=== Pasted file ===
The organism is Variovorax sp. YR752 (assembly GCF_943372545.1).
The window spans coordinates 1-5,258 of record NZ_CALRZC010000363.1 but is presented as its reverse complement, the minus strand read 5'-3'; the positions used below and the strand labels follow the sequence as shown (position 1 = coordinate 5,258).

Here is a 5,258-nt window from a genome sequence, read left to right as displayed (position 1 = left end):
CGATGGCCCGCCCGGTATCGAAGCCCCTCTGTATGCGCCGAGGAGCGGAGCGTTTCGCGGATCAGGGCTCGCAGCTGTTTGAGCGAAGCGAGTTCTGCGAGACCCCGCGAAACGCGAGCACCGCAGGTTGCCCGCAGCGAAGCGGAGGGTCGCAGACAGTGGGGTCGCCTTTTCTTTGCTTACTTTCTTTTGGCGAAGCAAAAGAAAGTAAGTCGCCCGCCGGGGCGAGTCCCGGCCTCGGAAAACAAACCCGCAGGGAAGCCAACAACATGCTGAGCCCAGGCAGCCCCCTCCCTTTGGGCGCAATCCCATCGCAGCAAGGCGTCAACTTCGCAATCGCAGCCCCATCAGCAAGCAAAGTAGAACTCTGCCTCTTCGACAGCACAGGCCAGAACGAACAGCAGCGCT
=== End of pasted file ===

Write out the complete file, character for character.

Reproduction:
The organism is Variovorax sp. YR752 (assembly GCF_943372545.1).
The window spans coordinates 1-5,258 of record NZ_CALRZC010000363.1 but is presented as its reverse complement, the minus strand read 5'-3'; the positions used below and the strand labels follow the sequence as shown (position 1 = coordinate 5,258).

Here is a 5,258-nt window from a genome sequence, read left to right as displayed (position 1 = left end):
CGATGGCCCGCCCGGTATCGAAGCCCCTCTGTATGCGCCGAGGAGCGGAGCGTTTCGCGGATCAGGGCTCGCAGCTGTTTGAGCGAAGCGAGTTCTGCGAGACCCCGCGAAACGCGAGCACCGCAGGTTGCCCGCAGCGAAGCGGAGGGTCGCAGACAGTGGGGTCGCCTTTTCTTTGCTTACTTTCTTTTGGCGAAGCAAAAGAAAGTAAGTCGCCCGCCGGGGCGAGTCCCGGCCTCGGAAAACAAACCCGCAGGGAAGCCAACAACATGCTGAGCCCAGGCAGCCCCCTCCCTTTGGGCGCAATCCCATCGCAGCAAGGCGTCAACTTCGCAATCGCAGCCCCATCAGCAAGCAAAGTAGAACTCTGCCTCTTCGACAGCACAGGCCAGAACGAACAGCAGCGCT